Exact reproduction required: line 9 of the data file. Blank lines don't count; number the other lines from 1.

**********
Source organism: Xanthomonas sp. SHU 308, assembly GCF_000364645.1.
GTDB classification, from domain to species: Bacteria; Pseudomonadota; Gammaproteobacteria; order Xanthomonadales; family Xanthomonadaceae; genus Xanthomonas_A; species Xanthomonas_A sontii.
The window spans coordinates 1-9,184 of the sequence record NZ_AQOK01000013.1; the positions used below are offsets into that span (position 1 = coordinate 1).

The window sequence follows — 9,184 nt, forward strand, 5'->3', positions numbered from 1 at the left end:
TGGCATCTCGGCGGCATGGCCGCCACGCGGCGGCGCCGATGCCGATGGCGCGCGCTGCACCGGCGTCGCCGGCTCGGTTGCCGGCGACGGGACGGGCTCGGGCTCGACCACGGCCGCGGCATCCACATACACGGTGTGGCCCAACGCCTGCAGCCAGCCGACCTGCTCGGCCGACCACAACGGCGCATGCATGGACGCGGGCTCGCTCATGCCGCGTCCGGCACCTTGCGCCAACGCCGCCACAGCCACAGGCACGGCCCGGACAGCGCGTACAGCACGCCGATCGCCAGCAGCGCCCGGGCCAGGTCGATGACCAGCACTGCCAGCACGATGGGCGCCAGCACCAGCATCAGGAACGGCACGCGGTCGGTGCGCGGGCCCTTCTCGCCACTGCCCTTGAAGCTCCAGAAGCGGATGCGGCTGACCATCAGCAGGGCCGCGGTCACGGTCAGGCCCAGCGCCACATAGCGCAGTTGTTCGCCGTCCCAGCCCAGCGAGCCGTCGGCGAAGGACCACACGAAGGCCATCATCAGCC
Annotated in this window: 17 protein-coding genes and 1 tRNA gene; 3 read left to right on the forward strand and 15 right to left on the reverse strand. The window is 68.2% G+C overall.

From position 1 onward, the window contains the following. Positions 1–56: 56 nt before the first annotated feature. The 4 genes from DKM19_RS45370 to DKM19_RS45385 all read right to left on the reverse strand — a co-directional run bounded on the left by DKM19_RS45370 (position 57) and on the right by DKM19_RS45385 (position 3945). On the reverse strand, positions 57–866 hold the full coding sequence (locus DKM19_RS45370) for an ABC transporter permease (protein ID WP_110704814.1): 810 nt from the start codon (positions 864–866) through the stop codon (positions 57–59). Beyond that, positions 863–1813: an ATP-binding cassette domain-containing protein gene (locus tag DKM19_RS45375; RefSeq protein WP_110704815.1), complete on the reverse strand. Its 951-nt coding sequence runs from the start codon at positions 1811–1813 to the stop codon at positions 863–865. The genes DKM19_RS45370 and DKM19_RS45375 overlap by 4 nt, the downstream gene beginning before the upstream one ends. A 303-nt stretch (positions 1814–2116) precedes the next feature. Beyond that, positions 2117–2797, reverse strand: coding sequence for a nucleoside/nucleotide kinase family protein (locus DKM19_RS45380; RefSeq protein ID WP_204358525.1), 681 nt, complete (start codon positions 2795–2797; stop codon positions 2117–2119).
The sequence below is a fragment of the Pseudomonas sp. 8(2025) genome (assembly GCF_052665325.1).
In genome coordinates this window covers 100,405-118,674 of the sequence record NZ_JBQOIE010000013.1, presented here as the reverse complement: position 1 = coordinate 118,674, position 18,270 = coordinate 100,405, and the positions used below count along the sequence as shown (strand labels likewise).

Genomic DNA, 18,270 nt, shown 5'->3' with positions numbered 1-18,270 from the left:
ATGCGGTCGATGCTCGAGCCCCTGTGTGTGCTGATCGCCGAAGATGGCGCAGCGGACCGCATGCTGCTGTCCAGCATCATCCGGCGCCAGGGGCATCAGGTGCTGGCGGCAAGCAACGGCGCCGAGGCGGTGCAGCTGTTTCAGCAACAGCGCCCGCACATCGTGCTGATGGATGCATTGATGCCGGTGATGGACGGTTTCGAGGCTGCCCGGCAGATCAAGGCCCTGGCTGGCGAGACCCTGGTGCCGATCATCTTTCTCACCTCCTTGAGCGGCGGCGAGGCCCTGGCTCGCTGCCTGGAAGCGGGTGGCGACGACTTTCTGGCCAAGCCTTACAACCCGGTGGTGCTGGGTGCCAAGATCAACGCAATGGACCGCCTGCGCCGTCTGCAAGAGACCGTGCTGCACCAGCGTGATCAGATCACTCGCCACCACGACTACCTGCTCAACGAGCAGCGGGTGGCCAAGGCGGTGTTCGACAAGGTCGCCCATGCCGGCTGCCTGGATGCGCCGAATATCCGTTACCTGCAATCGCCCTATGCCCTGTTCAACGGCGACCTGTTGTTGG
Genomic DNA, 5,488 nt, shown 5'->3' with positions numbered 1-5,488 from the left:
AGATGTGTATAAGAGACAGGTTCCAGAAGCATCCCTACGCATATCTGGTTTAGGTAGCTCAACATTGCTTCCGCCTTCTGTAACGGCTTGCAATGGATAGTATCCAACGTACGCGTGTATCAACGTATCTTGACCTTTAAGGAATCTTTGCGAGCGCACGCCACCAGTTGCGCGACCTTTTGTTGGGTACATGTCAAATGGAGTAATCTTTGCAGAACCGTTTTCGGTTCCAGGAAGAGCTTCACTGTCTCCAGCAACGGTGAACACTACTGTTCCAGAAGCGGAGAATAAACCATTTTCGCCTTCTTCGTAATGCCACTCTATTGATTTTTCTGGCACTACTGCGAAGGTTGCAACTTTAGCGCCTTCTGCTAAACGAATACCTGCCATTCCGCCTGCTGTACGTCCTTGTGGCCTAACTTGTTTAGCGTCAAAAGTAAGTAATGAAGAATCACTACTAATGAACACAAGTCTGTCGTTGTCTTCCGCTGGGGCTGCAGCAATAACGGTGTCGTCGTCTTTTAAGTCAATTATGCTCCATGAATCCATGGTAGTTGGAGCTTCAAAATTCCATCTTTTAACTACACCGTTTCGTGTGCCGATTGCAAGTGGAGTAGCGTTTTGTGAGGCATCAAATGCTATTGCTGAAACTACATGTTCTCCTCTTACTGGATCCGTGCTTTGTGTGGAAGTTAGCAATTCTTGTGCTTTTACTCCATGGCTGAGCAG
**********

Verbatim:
In genome coordinates this window covers 100,405-118,674 of the sequence record NZ_JBQOIE010000013.1, presented here as the reverse complement: position 1 = coordinate 118,674, position 18,270 = coordinate 100,405, and the positions used below count along the sequence as shown (strand labels likewise).